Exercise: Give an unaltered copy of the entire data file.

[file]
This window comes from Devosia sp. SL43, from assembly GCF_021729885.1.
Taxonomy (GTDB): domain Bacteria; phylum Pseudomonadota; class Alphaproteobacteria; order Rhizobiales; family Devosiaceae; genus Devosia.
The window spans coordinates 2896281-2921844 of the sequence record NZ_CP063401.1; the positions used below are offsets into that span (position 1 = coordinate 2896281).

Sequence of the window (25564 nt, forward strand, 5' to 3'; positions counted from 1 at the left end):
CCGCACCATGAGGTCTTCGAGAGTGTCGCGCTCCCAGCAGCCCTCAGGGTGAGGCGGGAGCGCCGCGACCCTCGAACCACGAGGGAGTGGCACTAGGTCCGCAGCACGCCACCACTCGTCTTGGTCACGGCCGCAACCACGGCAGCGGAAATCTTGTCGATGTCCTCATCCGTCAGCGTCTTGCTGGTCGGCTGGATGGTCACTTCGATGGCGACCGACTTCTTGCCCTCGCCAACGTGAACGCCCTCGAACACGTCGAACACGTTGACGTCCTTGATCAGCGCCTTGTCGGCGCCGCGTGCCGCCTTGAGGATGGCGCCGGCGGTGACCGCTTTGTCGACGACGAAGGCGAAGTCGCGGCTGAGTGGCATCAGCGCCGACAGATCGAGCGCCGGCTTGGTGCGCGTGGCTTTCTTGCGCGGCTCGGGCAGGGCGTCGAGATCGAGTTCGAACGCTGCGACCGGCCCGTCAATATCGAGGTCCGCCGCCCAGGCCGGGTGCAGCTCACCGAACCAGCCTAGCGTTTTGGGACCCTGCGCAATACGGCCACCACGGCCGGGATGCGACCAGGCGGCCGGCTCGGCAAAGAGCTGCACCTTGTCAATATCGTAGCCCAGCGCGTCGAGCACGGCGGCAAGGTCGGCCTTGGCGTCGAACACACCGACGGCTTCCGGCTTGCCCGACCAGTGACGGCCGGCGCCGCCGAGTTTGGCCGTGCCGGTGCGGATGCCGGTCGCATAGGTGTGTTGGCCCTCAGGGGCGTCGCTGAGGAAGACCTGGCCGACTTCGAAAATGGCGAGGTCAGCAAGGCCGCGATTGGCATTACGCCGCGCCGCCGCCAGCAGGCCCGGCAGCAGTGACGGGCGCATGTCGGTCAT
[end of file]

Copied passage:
This window comes from Devosia sp. SL43, from assembly GCF_021729885.1.
Taxonomy (GTDB): domain Bacteria; phylum Pseudomonadota; class Alphaproteobacteria; order Rhizobiales; family Devosiaceae; genus Devosia.
The window spans coordinates 2896281-2921844 of the sequence record NZ_CP063401.1; the positions used below are offsets into that span (position 1 = coordinate 2896281).

Sequence of the window (25564 nt, forward strand, 5' to 3'; positions counted from 1 at the left end):
CCGCACCATGAGGTCTTCGAGAGTGTCGCGCTCCCAGCAGCCCTCAGGGTGAGGCGGGAGCGCCGCGACCCTCGAACCACGAGGGAGTGGCACTAGGTCCGCAGCACGCCACCACTCGTCTTGGTCACGGCCGCAACCACGGCAGCGGAAATCTTGTCGATGTCCTCATCCGTCAGCGTCTTGCTGGTCGGCTGGATGGTCACTTCGATGGCGACCGACTTCTTGCCCTCGCCAACGTGAACGCCCTCGAACACGTCGAACACGTTGACGTCCTTGATCAGCGCCTTGTCGGCGCCGCGTGCCGCCTTGAGGATGGCGCCGGCGGTGACCGCTTTGTCGACGACGAAGGCGAAGTCGCGGCTGAGTGGCATCAGCGCCGACAGATCGAGCGCCGGCTTGGTGCGCGTGGCTTTCTTGCGCGGCTCGGGCAGGGCGTCGAGATCGAGTTCGAACGCTGCGACCGGCCCGTCAATATCGAGGTCCGCCGCCCAGGCCGGGTGCAGCTCACCGAACCAGCCTAGCGTTTTGGGACCCTGCGCAATACGGCCACCACGGCCGGGATGCGACCAGGCGGCCGGCTCGGCAAAGAGCTGCACCTTGTCAATATCGTAGCCCAGCGCGTCGAGCACGGCGGCAAGGTCGGCCTTGGCGTCGAACACACCGACGGCTTCCGGCTTGCCCGACCAGTGACGGCCGGCGCCGCCGAGTTTGGCCGTGCCGGTGCGGATGCCGGTCGCATAGGTGTGTTGGCCCTCAGGGGCGTCGCTGAGGAAGACCTGGCCGACTTCGAAAATGGCGAGGTCAGCAAGGCCGCGATTGGCATTACGCCGCGCCGCCGCCAGCAGGCCCGGCAGCAGTGACGGGCGCATGTCGGTCAT